Hundreds of activists hit the streets in some urban centres in the country demanding an end to the Kingdom’s ties with Israel.Are they still considered "peace activists" when they rally against peace?
In protests organised by Islamists, leftists and youth activists, participants called on decision makers to scrap the 1994 Wadi Araba Peace Treaty, which they described as a “disaster”.
In a downtown Amman rally, some 200 leftists and youth activists called on authorities to expel the Israeli ambassador, burning US and Israeli flags and chanting: “Wadi Araba is not peace, Wadi Araba is surrender.”
Meanwhile, the Muslim Brotherhood’s youth wing rallied in downtown Amman’s Al Nakheel Square, criticising the government for maintaining ties with Tel Aviv despite Israel’s refusal to honour the agreement.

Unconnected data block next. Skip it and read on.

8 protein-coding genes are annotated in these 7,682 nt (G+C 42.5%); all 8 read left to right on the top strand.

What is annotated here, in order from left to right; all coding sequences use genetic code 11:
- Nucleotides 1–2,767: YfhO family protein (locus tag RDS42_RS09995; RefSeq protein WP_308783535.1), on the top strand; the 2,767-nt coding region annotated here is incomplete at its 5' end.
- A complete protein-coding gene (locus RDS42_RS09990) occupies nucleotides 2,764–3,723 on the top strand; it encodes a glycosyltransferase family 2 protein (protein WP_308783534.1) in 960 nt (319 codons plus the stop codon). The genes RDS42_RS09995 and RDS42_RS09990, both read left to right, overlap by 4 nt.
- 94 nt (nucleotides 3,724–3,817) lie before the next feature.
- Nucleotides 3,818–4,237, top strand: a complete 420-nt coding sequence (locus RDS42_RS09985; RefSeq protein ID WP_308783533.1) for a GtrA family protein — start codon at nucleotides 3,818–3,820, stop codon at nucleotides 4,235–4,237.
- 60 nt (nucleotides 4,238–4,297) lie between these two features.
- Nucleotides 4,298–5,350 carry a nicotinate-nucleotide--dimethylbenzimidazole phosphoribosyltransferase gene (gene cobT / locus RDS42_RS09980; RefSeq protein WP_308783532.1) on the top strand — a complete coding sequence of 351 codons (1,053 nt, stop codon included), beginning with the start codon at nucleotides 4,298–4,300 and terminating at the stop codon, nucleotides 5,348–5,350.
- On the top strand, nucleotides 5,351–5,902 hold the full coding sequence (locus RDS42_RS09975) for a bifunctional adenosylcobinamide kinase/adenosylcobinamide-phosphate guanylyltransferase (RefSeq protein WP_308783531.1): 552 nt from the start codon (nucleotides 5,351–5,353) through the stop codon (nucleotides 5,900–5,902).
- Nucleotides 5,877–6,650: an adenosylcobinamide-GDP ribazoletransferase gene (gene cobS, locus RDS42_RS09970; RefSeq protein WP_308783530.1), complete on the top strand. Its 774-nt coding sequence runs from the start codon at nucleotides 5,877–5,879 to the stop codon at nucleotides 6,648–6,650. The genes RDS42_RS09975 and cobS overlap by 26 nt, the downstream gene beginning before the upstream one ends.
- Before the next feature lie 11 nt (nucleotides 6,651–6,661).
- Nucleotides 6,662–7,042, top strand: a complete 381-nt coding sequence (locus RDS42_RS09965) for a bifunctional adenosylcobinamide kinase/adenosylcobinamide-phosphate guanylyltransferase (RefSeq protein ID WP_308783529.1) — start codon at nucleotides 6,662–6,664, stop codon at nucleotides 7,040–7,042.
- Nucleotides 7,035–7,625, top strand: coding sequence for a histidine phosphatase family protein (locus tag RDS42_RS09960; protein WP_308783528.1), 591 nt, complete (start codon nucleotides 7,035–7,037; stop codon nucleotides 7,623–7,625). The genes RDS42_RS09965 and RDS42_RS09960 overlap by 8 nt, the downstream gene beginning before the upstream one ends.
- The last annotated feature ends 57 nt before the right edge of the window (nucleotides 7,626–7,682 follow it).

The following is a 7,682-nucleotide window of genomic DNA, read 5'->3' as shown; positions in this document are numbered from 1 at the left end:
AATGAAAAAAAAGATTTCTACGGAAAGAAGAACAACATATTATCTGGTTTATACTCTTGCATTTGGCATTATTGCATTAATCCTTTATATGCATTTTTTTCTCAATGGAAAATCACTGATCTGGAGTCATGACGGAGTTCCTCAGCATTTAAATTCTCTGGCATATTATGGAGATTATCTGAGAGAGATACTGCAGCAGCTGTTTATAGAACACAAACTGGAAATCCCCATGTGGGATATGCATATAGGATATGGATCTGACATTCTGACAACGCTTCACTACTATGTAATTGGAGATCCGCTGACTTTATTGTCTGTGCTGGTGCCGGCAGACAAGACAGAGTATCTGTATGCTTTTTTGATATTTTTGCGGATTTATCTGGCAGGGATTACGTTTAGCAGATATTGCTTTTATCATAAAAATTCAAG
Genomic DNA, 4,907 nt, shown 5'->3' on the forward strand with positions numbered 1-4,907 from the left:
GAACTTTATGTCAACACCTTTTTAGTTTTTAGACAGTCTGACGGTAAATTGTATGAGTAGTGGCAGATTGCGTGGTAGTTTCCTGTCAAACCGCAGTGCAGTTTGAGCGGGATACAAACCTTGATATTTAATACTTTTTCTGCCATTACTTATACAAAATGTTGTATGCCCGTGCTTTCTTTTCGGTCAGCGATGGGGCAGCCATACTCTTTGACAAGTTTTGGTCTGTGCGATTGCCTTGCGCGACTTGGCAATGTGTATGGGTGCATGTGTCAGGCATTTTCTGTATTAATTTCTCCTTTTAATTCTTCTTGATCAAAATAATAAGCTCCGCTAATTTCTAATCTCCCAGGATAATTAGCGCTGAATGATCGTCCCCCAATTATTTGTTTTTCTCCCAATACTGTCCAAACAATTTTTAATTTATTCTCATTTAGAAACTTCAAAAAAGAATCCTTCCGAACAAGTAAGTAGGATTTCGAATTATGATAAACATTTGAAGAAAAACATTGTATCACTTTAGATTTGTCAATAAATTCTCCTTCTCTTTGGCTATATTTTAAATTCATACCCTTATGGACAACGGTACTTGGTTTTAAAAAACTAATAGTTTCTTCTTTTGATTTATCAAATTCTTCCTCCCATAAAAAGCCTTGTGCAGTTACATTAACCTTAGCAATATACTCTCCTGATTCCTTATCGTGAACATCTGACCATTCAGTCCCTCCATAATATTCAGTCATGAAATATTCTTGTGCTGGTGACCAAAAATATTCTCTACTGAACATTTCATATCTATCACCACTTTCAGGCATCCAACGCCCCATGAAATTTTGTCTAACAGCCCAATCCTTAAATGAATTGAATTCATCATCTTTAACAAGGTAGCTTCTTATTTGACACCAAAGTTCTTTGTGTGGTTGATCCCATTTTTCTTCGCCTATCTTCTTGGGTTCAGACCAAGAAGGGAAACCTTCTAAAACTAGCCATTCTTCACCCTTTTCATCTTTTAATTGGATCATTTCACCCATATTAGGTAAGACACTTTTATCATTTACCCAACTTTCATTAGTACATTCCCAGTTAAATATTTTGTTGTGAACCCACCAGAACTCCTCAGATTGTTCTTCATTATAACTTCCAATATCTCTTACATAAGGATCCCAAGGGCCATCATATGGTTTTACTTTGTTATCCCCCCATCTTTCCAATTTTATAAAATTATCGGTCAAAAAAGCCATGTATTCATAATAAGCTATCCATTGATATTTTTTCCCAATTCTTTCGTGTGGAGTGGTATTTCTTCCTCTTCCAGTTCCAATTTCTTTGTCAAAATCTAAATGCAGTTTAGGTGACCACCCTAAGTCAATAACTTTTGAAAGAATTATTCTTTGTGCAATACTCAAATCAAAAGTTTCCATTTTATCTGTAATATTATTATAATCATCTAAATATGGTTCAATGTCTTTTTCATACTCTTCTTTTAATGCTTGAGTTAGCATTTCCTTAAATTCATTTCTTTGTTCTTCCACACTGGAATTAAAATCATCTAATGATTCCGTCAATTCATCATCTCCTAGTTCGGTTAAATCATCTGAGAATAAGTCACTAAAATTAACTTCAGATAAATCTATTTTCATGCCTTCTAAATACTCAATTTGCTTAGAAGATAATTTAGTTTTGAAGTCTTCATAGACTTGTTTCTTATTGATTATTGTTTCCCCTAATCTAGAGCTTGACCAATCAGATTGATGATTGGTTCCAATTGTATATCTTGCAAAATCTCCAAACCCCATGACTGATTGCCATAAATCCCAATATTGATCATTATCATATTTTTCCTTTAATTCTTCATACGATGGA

Addressing the rally of some 300 Islamists, former Muslim Brotherhood overall leader Salem Falahat criticised Amman for supporting policies of normalisation with Israel during an ongoing occupation of Palestinian lands.
Meanwhile, in a series of demonstrations held by governorate-based popular movements, hundreds of citizens rallied in Karak, Tafileh, Ajloun and Irbid, calling for an end to “normalisation” with Israel and protesting against rising prices of basic commodities.
Activists said Friday’s protests were a direct response to the appointment of Prime Minister Fayez Tarawneh, a leading figure in the 1994 peace process, who recently stated that if given a second chance, he would still support the treaty, pointing out that Jordan has used the peace pact as a tool to help Palestinians and other Arabs.
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